Prettiest Doll is a sweet story about a 13-year-old girl, trapped in the clutches of the beauty-pageant world by her mama, whose resentment over her glitzy cage manifests itself into running away.  Olivia desperately wants to live a life that doesn’t include stiff dresses, stiff hair, and stiff smiles—no matter how many people tell her she’s beautiful.  So when a stranger comes to her small corner of Missouri, in the form of 15-year-old Danny, who’s also dealing with the trappings of his own cage, Olivia finds her ticket out of town.

There are a few things that I really enjoyed about this book that you might like as well.  First, I like that Olivia is not whiny.  It would’ve been very easy to write a character who complains about anything and everything under the sun, especially since Olivia does have something to complain about.  But I very much appreciated that despite her complaints, she doesn’t seem bratty or annoying.  She has genuine concerns about how her participation in pageants might affect the rest of her life.

Second, I liked having a bit of a backstage pass to view the life of a beauty queen between contests.  I wonder if Willner-Pardo ever participated in any pageants herself of if she knows someone who does.  I think, Squinks, what you’ll like is the fact that she tackles the "uncommon" situation of someone who’s good at something but who doesn’t actually want to participate in it.  We never think of that happening.  I mean, usually, if you’re good at gym, for example, teachers assume that you actually enjoy gym class.  I liked the fleshing out of Olivia’s character by giving her so many layers.  She wants to please her mom, knowing she easily could, but she doesn’t enjoy it and, instead, dares to think differently and deeply about her future.

The third thing I really enjoyed was the dynamic between Olivia and Danny.  Willner-Pardo nicely juxtaposes Olivia’s obstacles with Danny’s dilemmas to showcase the fact that despite being relatively similar in age, kids can have radically distinct—though somewhat related—problems.  And in talking about their lives and sharing their fears and hopes, these two people who might never have known each other if not for their chance encounter over milkshake, begin a friendship that I’m sure they will cherish for the rest of their lives.  I know it’s hard to think about making friends and leaving them, and although Willner-Pardo doesn’t indicate that Olivia and Danny will never meet again, in creating the character of Danny, the author highlights the existence of a rare and beautiful gift that sometimes we take for granted (or not even realize we have): Danny is one of those souls that walks into our lives, if but for a fleeting moment, but that nonetheless changes us forever.  I liked that Olivia and Danny discover more of themselves by getting to know one another.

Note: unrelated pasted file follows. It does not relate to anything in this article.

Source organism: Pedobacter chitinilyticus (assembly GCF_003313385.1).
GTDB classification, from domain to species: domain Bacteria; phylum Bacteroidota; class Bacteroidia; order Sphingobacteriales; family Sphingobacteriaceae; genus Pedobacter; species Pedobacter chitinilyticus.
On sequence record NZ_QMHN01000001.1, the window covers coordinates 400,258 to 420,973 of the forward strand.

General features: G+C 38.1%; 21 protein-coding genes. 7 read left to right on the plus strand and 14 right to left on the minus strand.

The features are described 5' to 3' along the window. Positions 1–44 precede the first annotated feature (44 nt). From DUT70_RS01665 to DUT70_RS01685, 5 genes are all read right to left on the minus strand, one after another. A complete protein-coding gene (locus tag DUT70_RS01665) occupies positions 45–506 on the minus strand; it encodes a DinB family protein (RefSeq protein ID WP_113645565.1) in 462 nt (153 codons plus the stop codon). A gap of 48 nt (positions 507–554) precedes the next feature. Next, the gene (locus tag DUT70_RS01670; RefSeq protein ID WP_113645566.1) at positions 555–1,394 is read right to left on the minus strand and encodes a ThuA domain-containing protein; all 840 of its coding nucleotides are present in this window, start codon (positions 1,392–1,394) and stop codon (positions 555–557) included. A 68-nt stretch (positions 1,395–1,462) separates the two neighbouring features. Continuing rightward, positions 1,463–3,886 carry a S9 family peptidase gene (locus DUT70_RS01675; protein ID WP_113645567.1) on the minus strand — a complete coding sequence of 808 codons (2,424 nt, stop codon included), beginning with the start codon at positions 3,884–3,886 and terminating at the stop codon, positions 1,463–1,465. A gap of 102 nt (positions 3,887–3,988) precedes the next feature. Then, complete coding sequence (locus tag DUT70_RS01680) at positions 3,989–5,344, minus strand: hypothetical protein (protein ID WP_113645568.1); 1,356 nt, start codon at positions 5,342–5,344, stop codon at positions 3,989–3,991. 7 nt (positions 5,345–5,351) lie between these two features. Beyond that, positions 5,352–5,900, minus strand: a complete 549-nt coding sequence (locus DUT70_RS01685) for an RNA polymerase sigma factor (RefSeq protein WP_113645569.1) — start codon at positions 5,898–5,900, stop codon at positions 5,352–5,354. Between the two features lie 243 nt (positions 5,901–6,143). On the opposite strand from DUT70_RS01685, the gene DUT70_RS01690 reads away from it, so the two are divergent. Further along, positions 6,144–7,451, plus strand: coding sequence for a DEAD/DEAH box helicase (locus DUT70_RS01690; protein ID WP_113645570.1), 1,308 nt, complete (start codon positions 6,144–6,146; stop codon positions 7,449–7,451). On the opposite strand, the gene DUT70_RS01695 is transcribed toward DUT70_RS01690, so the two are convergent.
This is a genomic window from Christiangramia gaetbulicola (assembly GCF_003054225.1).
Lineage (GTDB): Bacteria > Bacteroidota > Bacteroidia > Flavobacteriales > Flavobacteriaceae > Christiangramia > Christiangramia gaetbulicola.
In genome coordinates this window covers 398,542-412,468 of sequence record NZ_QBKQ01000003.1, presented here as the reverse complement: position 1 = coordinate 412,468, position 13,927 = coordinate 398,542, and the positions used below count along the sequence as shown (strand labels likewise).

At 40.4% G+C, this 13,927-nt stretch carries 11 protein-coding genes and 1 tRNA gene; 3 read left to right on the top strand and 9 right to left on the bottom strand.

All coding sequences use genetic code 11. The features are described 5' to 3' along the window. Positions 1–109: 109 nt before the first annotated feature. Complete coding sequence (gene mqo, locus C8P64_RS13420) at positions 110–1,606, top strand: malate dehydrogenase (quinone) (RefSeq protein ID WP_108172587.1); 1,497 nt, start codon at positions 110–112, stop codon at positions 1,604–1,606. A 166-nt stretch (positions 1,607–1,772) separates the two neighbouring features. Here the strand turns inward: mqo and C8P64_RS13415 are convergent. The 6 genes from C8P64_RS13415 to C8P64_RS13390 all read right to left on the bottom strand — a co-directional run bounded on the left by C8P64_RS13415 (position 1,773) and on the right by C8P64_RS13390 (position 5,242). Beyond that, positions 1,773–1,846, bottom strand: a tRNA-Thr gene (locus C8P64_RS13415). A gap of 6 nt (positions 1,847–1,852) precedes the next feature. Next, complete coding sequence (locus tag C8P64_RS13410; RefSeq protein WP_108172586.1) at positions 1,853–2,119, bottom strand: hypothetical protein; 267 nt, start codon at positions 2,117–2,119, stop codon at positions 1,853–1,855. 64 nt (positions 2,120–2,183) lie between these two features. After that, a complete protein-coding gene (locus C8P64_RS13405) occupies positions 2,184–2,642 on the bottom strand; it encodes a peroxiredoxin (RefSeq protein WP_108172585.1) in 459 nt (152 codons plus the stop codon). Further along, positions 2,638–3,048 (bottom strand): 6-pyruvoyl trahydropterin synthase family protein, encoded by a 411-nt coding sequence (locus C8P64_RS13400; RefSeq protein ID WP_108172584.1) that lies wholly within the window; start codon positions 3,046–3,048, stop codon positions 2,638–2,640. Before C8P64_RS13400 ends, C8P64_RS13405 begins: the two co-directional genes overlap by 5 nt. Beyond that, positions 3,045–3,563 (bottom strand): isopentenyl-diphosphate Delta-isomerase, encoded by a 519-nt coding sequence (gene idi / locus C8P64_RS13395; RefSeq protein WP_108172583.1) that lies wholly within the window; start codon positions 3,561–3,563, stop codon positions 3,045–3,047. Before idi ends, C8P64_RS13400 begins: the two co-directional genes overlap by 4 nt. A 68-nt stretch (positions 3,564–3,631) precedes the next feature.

Squinks, this is a nice story of friendship and growing up that you might like.  I did find some parts of it moving a little slowly—there was a moment when I wasn’t sure if I wanted to pick it up again after I was interrupted, but I was glad I did.  The ending is sweet and thought-provoking.  And parents, this is a great story to lead into discussions of physical appearances, expectations, and the true meaning of beauty—not to mention running away from home.  That being said, the irony isn’t lost on me about how I totally judged this book by its cover when I first saw it, which is the issue Olivia and Danny grapple with throughout the story.  But just as with other things, there’s so much more than meets the eye in this book.